[25] Thus all these phenomena (and a number of others besides) reveal the conflict which arises from the inescapable essence of all cultural life in the widest sense of the word, whether creative or responsive to what has already been created. Such life must either produce forms, or proceed within given forms. What we are is, it is true, spontaneous life, with its equally spontaneous, unanalyzable sense of being, vitality and purposiveness, but what we have is only its particular form at any one time, which, as I have stressed above, proves from the moment of its creation to be part of a quite different order of things. Endowed with the legitimacy and stature of its own provenance, it asserts and demands an existence beyond spontaneous life. This, however, goes against the essence of life itself, its surging dynamism, its temporal fortunes, the inexorable differentiation of all its elements. Life is ineluctably condemned to become reality only in the guise of its opposite, i.e. as form. This paradox becomes more acute, more apparently insoluble, to the degree that the inner being which we can only call life1tout court asserts its formless vitality, which at the same time inflexible, independent forms claim timeless legitimacy and invite us to accept them as the true meaning and value of our lives - i.e. the paradox is intensified, perhaps, to the degree to which culture progresses.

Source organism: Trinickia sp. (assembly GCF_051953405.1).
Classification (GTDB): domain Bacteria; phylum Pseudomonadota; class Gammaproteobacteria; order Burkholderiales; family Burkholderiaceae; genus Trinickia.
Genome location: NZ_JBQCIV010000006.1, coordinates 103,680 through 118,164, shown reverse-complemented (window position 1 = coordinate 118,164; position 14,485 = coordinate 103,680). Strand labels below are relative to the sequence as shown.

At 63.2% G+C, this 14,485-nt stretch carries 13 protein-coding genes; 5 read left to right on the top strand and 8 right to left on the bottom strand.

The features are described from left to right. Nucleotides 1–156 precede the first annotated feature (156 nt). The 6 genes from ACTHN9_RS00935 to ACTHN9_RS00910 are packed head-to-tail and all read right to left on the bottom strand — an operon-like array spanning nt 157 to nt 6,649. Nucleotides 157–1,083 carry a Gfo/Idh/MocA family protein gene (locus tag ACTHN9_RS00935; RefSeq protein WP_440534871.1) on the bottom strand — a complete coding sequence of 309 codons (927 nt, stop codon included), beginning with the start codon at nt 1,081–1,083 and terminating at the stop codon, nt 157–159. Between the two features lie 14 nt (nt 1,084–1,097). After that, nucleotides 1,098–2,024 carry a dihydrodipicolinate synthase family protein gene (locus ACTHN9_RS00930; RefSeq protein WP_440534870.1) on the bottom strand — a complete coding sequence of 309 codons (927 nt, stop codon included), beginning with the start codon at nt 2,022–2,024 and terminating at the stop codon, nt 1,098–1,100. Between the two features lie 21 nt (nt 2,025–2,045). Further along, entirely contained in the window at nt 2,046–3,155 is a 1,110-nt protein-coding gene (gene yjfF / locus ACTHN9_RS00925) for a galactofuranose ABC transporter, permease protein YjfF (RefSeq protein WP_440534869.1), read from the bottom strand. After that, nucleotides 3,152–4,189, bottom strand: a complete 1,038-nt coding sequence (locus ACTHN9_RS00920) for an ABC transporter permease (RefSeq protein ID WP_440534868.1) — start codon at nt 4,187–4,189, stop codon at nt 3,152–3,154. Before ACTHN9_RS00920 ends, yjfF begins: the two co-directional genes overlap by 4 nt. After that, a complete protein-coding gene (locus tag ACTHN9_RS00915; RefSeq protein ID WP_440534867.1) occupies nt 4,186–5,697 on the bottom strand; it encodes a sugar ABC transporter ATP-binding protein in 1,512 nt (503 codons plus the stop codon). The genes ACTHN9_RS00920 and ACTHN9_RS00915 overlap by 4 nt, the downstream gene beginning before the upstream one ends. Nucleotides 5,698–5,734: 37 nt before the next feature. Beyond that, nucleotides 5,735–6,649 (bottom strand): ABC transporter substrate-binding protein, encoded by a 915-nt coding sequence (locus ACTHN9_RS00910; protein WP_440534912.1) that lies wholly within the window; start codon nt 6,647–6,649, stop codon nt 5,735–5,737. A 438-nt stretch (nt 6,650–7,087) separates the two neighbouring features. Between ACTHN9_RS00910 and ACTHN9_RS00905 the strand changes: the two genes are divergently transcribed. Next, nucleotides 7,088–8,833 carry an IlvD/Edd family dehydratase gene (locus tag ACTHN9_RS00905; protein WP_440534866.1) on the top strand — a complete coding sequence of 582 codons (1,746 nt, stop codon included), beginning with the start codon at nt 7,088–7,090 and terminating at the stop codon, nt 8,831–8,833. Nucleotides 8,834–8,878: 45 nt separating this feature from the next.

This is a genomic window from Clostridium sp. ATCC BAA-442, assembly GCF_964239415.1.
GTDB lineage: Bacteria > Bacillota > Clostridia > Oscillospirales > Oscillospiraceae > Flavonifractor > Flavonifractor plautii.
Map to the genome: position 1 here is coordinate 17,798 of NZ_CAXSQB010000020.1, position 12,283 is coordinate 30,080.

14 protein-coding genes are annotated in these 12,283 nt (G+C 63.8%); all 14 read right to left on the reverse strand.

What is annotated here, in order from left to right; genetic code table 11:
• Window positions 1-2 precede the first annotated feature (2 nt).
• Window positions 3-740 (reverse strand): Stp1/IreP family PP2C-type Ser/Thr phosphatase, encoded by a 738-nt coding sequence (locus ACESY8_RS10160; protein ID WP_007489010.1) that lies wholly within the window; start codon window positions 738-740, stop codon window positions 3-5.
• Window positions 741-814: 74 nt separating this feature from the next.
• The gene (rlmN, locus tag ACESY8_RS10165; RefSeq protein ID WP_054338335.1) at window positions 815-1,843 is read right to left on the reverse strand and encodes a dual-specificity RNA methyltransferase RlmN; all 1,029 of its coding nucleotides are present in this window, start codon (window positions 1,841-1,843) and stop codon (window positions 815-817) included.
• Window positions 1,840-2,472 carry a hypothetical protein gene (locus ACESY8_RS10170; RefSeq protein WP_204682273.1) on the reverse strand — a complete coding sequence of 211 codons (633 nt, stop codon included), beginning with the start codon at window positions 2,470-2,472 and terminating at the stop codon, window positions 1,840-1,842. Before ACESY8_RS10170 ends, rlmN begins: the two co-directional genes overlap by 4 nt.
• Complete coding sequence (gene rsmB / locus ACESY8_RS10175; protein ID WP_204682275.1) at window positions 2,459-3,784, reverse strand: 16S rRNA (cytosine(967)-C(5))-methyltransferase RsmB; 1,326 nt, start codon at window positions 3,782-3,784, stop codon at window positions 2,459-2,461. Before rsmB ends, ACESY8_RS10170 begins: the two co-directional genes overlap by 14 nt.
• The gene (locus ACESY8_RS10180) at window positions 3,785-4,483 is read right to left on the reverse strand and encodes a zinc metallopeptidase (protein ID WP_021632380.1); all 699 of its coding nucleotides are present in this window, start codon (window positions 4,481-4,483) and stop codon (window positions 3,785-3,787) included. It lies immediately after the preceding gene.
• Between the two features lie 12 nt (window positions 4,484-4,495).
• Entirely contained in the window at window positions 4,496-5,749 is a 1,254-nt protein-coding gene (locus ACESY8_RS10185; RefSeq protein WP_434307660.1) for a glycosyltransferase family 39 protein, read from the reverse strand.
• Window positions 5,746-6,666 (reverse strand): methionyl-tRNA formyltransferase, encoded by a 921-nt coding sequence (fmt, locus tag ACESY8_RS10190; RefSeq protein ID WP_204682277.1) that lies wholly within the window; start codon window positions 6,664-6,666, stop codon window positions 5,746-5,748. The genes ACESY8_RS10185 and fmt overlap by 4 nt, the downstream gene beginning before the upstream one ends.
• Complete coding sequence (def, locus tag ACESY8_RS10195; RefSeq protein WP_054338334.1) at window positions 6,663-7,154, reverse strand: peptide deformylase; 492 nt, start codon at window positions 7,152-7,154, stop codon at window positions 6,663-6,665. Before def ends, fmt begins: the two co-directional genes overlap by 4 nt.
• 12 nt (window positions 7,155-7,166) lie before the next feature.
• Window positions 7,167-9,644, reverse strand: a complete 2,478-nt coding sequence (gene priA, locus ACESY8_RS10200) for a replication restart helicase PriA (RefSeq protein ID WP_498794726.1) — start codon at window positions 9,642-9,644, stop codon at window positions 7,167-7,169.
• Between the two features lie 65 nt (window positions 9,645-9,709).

[26] Thus life here aspires to the unattainable: to determine and manifest itself beyond all forms, in its naked immediacy. But knowledge, volition and creation, though wholly governed by life, can only replace one form by another; they can never replace form itself by the life that lies beyond form. All the onslaughts on the forms of our culture, passionate and iconoclastic or slow and cumulative, which either overtly or covertly oppose them with the power of life purely qua life because it is life, are revelations of the most profound internal paradox [241] of the spirit wherever it evolves as culture, that is to say, takes on forms. Indeed it seems to me that of all the periods of history in which this chronic conflict has become acute and affected the entirety of life, no period has revealed as clearly as our own that this is its fundamental dilemma.